ASIFA-East Presents Inside Sesame Street

On January 12, 2012, ASIFA-East held an informative panel discussion with representatives from Sesame Workshop.  Hosted by Justin Simonich (Production Coordinator), the panel was made up of Louis Henry Mitchell (Design Director), Margot Duffy (Producer), Marcus Pauls (Production Director of Digital Media), and Nikon Kwantu (Animation Producer).  Together, they provided valuable insights to the inner workings of Sesame Workshop.

Justin started off with a brief history of Sesame Street and Sesame Workshop, giving an overview of how the show and company came into existence.   Sesame Workshop has been an incredible supporter of NY Animation for 40 years, employing thousands of artists across all spectrums.  Media produced has become increasingly interactive, and consists of e-books, mobile content, website content, and games.  A recent production that has employed many NY animators is Sesame Street English, a multi-media English language-learning program for young children.  Flash and After Effects are used in the creation of interactive media for use on smartboards, teaching not only English but math, science, and social studies concepts as well.  Content is also being made for Kinect. Created for the x-box 360, it is an award-winning interactive experience, which stimulates creativity and imaginations.  Children have no need to touch a game controller, but rather interact solely with the TV set using gestures and spoken commands.  These are picked up via the Kinect sensor device.

There are inherent challenges in producing content for these different platforms.  While the characters have been designed into animatable forms for the screen, specific guidelines still must be adhered to.  It is important that the personalities, look, and behaviors stay true to who the characters are, and whom audiences are familiar with.  Sesame Street characters are a unique brand that audiences have come to depend on.  There are also many levels of approval to ensure everyone has a chance for input and is on the same page.  As an Animator working with Sesame Workshop, an understanding of the research involved in the approval process is integral.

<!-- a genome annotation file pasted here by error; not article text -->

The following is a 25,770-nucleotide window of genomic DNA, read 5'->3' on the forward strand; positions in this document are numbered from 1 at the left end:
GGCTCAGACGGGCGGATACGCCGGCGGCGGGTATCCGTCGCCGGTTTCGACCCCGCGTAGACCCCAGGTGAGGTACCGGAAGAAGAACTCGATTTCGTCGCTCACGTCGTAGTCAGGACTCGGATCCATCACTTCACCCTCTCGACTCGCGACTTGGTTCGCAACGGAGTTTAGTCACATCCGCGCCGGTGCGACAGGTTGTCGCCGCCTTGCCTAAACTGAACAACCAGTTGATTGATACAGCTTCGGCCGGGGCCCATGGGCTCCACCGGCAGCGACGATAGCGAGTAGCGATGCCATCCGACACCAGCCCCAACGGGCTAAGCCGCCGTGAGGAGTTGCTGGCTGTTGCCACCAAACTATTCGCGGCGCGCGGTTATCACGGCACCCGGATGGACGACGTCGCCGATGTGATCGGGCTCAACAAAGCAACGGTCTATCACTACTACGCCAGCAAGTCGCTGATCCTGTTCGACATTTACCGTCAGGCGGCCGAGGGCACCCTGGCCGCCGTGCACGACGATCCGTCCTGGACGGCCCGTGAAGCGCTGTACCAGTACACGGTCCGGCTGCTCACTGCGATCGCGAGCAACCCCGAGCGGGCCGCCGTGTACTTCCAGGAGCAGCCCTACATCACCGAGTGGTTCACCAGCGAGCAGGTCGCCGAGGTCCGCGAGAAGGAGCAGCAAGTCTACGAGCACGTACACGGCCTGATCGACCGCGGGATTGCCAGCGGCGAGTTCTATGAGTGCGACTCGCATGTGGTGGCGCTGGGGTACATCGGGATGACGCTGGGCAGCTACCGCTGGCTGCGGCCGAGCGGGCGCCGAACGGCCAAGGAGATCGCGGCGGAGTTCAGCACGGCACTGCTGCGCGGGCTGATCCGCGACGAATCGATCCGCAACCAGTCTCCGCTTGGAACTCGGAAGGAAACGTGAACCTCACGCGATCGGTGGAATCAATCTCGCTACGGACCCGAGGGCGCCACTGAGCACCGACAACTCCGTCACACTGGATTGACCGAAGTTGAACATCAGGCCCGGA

I’ve posted an album of pictures to our Facebook group.  Feel free to add your own to this album, as well as your thoughts on the discussion below.  This was a highly attended event, and we received a lot of positive feedback.   At the end of the event, Linda Beck challenged our audience with animation trivia and really cool Sesame products were given to the winners.   As usual, members gathered at the local watering hall afterwards.

1 Comment

  1. Linda
    January 17, 2012

    One thing I think is important to take away from this was that Sesame Workshop outsources animation to Magnetic Dreams in Nashville and to a studio in London. Someone from Sesame who was NOT on the panel but in the audience explained that this was because, although they prefer to use NYC artists, they couldn’t find any that could offer the things they needed: HTML5, Sugar, and general coding. This is something our community should be making an effort to learn if we wish to keep animation in NYC. We’ve been stressing the need for programmers for years at ASIFA_East… Now you have concrete evidence of this niche that YOU can fill!